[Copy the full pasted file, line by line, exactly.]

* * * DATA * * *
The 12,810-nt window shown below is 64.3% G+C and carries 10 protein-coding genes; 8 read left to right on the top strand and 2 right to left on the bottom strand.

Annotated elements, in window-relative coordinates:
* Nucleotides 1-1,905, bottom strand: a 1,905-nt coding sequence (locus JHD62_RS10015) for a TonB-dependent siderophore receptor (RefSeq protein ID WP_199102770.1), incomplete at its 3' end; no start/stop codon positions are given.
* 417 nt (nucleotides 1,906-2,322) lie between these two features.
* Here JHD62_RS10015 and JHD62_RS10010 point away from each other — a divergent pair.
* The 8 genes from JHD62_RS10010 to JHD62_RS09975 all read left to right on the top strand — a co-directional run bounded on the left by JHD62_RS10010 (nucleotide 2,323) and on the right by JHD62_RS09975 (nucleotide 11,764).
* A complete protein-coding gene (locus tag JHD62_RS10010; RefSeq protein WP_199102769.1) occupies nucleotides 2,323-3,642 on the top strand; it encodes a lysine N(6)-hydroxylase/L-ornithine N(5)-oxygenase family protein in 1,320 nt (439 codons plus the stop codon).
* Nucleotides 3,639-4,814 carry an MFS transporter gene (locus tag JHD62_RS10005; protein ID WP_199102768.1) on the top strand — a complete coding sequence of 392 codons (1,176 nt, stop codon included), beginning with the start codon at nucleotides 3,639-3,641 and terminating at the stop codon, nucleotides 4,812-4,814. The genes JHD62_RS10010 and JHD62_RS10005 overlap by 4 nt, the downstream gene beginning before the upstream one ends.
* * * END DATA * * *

The 12,810-nt window shown below is 64.3% G+C and carries 10 protein-coding genes; 8 read left to right on the top strand and 2 right to left on the bottom strand.

Annotated elements, in window-relative coordinates:
* Nucleotides 1-1,905, bottom strand: a 1,905-nt coding sequence (locus JHD62_RS10015) for a TonB-dependent siderophore receptor (RefSeq protein ID WP_199102770.1), incomplete at its 3' end; no start/stop codon positions are given.
* 417 nt (nucleotides 1,906-2,322) lie between these two features.
* Here JHD62_RS10015 and JHD62_RS10010 point away from each other — a divergent pair.
* The 8 genes from JHD62_RS10010 to JHD62_RS09975 all read left to right on the top strand — a co-directional run bounded on the left by JHD62_RS10010 (nucleotide 2,323) and on the right by JHD62_RS09975 (nucleotide 11,764).
* A complete protein-coding gene (locus tag JHD62_RS10010; RefSeq protein WP_199102769.1) occupies nucleotides 2,323-3,642 on the top strand; it encodes a lysine N(6)-hydroxylase/L-ornithine N(5)-oxygenase family protein in 1,320 nt (439 codons plus the stop codon).
* Nucleotides 3,639-4,814 carry an MFS transporter gene (locus tag JHD62_RS10005; protein ID WP_199102768.1) on the top strand — a complete coding sequence of 392 codons (1,176 nt, stop codon included), beginning with the start codon at nucleotides 3,639-3,641 and terminating at the stop codon, nucleotides 4,812-4,814. The genes JHD62_RS10010 and JHD62_RS10005 overlap by 4 nt, the downstream gene beginning before the upstream one ends.